Innovation strategies varied according to the shape, size, and sector of companies and the challenges they were facing, reported the survey conducted by EEF and Vodafone UK.
Large companies remained the broadest innovators, while sectors facing economic challenges were said to be innovating to diversify their way out of the investment downturn. One sector cited as an example of this was the oil and gas supply chain.
EEF said boosting productivity growth depended on the government matching its “strong ambition” on exports and workforce skills with long-term ambition on innovation.
Ambitious about innovation
While manufacturers were ambitious about innovation and were investing heavily in it using specialist resources, they were being forced to pull in employees, equipment and finance in from elsewhere in the business.
The survey revealed 94% of firms were engaged in some form of innovation, although the number reporting engagement in three or more activities had fallen from 43% in 2013 to 34% last year.
Also, while breadth of innovation activity had fallen, it was more focused on driving exports and developing new products – up from 59% to 64% of companies.
More than half (52%) of companies were using innovation to develop new markets while a third of companies said that growing exports was a long-term business objective. Of those, over half (54%) thought innovation would have a significant impact on their exports, while 40% thought innovation would have some impact.
But lack of resources to fund innovation and fears about falling behind competitors on innovation were also key results of the survey. The result reflected the broad economic situation, with the UK’s expenditure on research and innovation lagging well behind that of key competitors, said EEF.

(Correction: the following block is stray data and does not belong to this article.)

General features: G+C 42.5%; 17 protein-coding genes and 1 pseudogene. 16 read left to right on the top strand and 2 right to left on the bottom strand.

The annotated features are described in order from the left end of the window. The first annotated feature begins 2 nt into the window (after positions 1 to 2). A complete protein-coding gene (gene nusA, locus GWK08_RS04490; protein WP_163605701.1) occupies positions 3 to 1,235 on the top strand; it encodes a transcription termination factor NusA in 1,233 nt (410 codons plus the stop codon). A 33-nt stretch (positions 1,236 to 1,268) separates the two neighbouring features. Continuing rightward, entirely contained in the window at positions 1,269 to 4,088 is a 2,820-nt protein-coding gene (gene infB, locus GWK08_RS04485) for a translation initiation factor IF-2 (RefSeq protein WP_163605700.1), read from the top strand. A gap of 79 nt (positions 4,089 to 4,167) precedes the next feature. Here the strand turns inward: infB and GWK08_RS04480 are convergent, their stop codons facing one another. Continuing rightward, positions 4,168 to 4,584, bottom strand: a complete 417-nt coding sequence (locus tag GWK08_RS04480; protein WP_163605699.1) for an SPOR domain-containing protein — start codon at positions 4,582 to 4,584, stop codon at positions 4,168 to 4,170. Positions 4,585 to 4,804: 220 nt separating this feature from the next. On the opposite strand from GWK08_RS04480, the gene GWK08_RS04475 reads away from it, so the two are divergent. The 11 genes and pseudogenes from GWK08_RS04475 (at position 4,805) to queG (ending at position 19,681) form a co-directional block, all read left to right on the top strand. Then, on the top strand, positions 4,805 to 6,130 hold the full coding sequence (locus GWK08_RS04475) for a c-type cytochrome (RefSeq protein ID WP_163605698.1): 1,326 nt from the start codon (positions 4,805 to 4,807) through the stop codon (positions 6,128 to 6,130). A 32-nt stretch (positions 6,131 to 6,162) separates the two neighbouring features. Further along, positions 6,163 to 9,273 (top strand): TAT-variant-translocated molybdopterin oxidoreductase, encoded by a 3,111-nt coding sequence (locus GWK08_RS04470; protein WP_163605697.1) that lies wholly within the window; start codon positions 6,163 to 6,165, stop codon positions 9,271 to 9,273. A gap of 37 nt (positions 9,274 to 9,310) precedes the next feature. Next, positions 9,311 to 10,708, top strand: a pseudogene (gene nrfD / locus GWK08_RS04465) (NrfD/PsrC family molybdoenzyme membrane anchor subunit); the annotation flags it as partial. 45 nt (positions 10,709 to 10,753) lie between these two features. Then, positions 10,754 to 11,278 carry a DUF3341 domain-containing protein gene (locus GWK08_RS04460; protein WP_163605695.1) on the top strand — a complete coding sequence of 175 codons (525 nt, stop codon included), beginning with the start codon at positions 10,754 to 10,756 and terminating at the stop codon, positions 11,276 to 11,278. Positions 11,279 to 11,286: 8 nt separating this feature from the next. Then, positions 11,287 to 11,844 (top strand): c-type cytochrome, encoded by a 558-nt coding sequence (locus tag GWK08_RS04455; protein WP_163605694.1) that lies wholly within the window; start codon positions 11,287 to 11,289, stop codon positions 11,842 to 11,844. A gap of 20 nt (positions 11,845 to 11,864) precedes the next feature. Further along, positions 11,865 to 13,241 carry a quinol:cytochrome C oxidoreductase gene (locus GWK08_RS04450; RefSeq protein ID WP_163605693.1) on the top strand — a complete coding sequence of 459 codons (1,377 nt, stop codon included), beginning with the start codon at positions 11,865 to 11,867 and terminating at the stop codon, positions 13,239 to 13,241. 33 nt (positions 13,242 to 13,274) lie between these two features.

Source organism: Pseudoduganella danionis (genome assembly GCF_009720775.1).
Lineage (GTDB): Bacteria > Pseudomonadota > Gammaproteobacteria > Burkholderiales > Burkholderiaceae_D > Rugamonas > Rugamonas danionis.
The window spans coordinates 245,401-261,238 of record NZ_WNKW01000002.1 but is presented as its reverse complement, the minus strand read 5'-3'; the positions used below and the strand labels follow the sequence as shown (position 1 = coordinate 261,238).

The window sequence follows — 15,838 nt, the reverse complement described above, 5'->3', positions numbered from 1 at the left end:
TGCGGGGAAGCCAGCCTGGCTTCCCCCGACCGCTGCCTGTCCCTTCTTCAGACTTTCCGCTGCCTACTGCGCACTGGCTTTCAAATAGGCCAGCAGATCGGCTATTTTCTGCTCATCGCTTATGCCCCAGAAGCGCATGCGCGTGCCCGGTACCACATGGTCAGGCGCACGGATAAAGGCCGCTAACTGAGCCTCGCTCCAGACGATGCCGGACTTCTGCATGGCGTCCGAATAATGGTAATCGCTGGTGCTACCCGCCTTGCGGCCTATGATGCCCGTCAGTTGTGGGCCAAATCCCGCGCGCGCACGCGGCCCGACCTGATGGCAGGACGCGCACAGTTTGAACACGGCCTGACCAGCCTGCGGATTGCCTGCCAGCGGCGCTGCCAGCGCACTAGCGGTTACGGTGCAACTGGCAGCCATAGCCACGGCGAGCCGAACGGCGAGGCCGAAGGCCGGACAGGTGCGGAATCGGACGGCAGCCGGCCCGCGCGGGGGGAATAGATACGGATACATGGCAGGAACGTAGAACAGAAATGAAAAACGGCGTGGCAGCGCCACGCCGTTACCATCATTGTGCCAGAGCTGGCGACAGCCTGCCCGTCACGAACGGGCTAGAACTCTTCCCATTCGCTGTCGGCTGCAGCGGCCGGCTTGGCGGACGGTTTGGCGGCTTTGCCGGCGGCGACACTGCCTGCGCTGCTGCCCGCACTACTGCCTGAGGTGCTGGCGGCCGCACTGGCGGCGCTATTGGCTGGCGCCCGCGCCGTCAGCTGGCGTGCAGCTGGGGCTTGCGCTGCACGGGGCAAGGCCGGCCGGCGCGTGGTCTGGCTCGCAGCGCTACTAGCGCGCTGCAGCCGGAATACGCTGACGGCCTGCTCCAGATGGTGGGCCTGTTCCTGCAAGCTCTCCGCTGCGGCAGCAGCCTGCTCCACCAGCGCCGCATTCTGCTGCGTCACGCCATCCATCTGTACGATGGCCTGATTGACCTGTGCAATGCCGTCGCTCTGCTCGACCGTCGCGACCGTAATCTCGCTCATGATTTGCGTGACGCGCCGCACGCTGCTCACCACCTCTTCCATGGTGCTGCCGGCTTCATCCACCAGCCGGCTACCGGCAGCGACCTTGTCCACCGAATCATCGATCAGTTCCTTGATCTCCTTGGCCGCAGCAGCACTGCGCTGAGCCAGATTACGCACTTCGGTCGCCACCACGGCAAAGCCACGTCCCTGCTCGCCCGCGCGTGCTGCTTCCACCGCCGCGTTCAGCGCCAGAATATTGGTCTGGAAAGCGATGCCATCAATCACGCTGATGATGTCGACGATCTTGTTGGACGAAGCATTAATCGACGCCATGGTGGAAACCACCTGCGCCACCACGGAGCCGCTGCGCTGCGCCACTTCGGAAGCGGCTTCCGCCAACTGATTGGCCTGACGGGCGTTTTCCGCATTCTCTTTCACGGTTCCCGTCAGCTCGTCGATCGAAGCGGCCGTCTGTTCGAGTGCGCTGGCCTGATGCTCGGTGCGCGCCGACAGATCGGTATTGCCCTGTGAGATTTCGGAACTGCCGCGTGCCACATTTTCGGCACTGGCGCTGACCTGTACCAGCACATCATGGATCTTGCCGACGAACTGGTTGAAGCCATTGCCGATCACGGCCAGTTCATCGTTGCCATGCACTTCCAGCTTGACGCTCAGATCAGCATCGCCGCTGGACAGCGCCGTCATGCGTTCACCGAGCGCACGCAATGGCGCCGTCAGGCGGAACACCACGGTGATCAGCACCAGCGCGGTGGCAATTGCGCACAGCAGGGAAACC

What's holding manufacturers back?
“Innovation is a resource-hungry process, and manufacturers are finding that the results they achieve do not always match their ambition. Shortages of expertise, equipment and finance are holding manufacturers back.”
- Lee Hopley, EEF
The latest data on UK business expenditure on research and development revealed that it accounted for only 1.1% of gross domestic product in the UK. That compared with 2.02% in Germany and 1.6% estimated in the Organisation for Economic Co-operation and Development (OECD).
‘Forge ahead into new markets’
EEF chief economist Lee Hopley explained the challenges encountered by manufacturing firms. “Manufacturers continue to forge ahead into new markets at home and abroad, with investments in innovation playing a starring role in achieving this,” said Hopley.
“However, innovation is a resource-hungry process, and manufacturers are finding that the results they achieve do not always match their ambition. Shortages of expertise, equipment and finance are holding manufacturers back.”
Government should match manufacturers’ investment in research and development, in order to help UK firms compete in world markets, she added.
Manufacturers were also using innovation to develop new domestic markets, with 38% adopting this tactic compared with 27% last year.
More than two thirds (69%) of companies said satisfying existing clients was a driver of innovation in the past three years, representing the main reason developing innovative products. Half of firms said that boosting margins was the main motivator.
Meanwhile, don’t miss the key results of the Food Manufacture Group’s recent survey of food and drink manufacturers’ business plans.
EEF survey of manufacturing innovation – at a glance
• 94% manufacturers engaged in innovation
• 65% of manufacturers developed new products in past three years
• Half of manufacturers using innovation to expand into new export markets
• Only two to three firms said efforts to move into new export markets were successful
• Four in 10 manufacturers lack resources they need
• Limited access to resources reduces success rates in most areas
• Manufacturers report more worries about falling behind competitors for second year running